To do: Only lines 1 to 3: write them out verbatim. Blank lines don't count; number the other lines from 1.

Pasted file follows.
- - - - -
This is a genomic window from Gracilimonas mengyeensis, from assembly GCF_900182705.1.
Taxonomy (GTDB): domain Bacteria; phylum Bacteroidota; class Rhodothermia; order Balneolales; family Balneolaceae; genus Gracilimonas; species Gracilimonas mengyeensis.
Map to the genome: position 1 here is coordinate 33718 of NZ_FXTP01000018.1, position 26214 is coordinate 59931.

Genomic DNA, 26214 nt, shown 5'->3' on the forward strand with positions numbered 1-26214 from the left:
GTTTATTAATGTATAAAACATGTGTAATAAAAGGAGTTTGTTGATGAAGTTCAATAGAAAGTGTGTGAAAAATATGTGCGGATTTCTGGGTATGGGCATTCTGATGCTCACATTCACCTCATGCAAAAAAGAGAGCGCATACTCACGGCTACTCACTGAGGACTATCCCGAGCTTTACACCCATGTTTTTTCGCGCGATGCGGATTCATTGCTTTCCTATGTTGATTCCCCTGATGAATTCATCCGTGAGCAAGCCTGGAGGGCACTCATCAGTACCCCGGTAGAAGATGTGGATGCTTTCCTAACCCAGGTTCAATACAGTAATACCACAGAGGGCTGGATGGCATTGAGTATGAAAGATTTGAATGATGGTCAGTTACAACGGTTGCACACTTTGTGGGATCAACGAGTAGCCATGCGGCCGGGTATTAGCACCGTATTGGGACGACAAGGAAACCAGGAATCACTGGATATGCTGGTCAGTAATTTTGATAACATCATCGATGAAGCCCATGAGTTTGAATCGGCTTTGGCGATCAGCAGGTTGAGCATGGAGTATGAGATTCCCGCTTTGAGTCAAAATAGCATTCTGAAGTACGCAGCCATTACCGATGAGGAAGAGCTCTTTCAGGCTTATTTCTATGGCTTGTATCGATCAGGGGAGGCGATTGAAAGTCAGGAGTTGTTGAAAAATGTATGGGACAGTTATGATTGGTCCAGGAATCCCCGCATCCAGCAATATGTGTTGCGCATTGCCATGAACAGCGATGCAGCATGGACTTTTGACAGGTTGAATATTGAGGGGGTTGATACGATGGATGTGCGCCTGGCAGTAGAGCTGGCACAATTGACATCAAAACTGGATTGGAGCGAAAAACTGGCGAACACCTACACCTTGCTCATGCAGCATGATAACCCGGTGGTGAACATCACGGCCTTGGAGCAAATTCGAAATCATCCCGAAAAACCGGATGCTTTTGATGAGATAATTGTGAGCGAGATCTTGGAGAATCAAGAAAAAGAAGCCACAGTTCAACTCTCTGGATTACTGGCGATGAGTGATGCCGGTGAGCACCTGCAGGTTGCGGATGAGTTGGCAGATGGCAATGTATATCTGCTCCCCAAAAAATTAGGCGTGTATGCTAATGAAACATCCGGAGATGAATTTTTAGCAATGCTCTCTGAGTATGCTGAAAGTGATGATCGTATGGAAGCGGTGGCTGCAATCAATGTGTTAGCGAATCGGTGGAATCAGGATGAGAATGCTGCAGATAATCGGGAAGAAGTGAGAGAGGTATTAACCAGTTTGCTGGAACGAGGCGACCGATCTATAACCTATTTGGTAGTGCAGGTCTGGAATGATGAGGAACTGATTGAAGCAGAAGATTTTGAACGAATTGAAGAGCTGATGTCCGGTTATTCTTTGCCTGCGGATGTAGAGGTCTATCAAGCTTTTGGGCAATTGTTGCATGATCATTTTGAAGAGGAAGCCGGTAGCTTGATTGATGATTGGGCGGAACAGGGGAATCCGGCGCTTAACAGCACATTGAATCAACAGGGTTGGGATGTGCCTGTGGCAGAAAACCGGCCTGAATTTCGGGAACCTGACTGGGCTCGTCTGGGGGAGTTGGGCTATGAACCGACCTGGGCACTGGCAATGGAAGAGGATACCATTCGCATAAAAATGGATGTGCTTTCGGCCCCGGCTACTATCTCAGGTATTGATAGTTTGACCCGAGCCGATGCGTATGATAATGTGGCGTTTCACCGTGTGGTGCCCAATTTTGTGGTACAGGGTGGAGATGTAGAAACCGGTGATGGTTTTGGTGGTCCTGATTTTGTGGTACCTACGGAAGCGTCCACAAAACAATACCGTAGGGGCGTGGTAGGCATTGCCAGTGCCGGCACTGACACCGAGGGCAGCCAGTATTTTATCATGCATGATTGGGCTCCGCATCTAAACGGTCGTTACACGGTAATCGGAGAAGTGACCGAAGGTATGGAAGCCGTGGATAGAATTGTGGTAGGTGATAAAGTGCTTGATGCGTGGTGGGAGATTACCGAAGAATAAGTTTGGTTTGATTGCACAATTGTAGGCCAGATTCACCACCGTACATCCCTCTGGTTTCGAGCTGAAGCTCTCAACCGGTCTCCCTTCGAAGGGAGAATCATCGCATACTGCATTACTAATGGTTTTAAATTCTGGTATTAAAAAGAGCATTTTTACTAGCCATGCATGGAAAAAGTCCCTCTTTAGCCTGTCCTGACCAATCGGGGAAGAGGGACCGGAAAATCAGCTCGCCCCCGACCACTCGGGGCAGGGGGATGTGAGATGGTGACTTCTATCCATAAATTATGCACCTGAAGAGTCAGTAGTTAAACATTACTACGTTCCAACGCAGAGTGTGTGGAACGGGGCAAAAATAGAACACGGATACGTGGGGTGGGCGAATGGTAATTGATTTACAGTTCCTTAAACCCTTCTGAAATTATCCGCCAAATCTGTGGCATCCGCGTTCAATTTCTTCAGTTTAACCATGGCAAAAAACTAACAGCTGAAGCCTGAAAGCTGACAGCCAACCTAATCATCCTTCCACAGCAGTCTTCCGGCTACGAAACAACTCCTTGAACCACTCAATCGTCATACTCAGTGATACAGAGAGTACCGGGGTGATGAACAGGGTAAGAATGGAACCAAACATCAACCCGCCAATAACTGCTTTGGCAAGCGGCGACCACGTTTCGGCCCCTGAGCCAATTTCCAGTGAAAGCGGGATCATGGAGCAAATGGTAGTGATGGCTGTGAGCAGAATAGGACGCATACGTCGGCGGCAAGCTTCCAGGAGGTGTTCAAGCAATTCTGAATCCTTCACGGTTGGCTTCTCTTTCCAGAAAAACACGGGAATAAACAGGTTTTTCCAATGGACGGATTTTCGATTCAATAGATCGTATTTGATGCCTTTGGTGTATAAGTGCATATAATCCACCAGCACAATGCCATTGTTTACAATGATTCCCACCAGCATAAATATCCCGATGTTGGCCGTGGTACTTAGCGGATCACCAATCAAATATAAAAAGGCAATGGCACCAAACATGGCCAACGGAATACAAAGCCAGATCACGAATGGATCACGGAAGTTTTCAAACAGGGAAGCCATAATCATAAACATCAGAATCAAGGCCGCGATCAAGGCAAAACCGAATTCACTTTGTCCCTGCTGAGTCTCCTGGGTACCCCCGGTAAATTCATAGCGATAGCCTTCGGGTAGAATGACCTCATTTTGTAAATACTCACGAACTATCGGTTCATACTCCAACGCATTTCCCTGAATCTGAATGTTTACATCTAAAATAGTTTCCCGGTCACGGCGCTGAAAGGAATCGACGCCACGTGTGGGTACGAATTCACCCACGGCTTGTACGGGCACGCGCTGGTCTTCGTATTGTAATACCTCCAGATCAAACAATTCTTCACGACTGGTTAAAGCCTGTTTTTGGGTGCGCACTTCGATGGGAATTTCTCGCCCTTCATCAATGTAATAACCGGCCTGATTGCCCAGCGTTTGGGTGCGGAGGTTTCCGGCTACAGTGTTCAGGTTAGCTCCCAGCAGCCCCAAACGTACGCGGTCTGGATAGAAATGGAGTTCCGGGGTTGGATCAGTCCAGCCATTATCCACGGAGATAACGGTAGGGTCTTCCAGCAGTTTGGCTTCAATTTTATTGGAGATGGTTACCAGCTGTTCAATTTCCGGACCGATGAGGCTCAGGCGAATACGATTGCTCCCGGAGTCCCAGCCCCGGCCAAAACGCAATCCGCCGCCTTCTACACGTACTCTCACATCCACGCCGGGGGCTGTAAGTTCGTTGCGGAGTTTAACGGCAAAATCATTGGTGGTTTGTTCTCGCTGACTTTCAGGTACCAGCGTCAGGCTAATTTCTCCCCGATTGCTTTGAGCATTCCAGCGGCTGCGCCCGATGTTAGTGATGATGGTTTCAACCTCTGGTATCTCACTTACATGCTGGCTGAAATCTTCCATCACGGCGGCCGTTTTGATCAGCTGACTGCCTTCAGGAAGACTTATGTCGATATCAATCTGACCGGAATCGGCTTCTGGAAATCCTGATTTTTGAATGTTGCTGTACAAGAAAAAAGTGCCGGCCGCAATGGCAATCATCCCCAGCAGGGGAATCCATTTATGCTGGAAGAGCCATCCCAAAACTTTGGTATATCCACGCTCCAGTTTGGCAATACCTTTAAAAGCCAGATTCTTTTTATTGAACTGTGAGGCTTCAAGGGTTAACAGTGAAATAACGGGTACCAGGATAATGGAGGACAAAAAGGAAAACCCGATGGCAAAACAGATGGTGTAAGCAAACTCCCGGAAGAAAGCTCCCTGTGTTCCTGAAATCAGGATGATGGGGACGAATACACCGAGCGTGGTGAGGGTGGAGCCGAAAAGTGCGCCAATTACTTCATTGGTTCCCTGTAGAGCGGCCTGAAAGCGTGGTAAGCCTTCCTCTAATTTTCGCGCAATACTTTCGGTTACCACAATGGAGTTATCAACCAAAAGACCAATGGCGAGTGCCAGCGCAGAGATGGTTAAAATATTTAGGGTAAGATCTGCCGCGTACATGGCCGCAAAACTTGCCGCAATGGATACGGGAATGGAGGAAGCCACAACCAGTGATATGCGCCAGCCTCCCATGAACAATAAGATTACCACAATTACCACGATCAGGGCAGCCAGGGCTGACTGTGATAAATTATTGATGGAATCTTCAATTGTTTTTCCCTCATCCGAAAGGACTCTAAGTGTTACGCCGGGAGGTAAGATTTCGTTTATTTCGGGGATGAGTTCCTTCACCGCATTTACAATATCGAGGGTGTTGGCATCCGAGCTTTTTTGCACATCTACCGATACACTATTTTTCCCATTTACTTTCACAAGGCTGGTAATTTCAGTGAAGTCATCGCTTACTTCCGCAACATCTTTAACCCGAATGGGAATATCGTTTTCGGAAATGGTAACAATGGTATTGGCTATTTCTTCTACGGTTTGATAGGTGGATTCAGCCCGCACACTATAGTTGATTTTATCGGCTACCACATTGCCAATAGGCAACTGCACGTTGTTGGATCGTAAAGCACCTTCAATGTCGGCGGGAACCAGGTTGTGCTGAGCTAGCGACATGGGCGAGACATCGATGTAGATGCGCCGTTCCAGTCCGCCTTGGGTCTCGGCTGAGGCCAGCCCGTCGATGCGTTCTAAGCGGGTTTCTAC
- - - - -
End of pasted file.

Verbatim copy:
This is a genomic window from Gracilimonas mengyeensis, from assembly GCF_900182705.1.
Taxonomy (GTDB): domain Bacteria; phylum Bacteroidota; class Rhodothermia; order Balneolales; family Balneolaceae; genus Gracilimonas; species Gracilimonas mengyeensis.
Map to the genome: position 1 here is coordinate 33718 of NZ_FXTP01000018.1, position 26214 is coordinate 59931.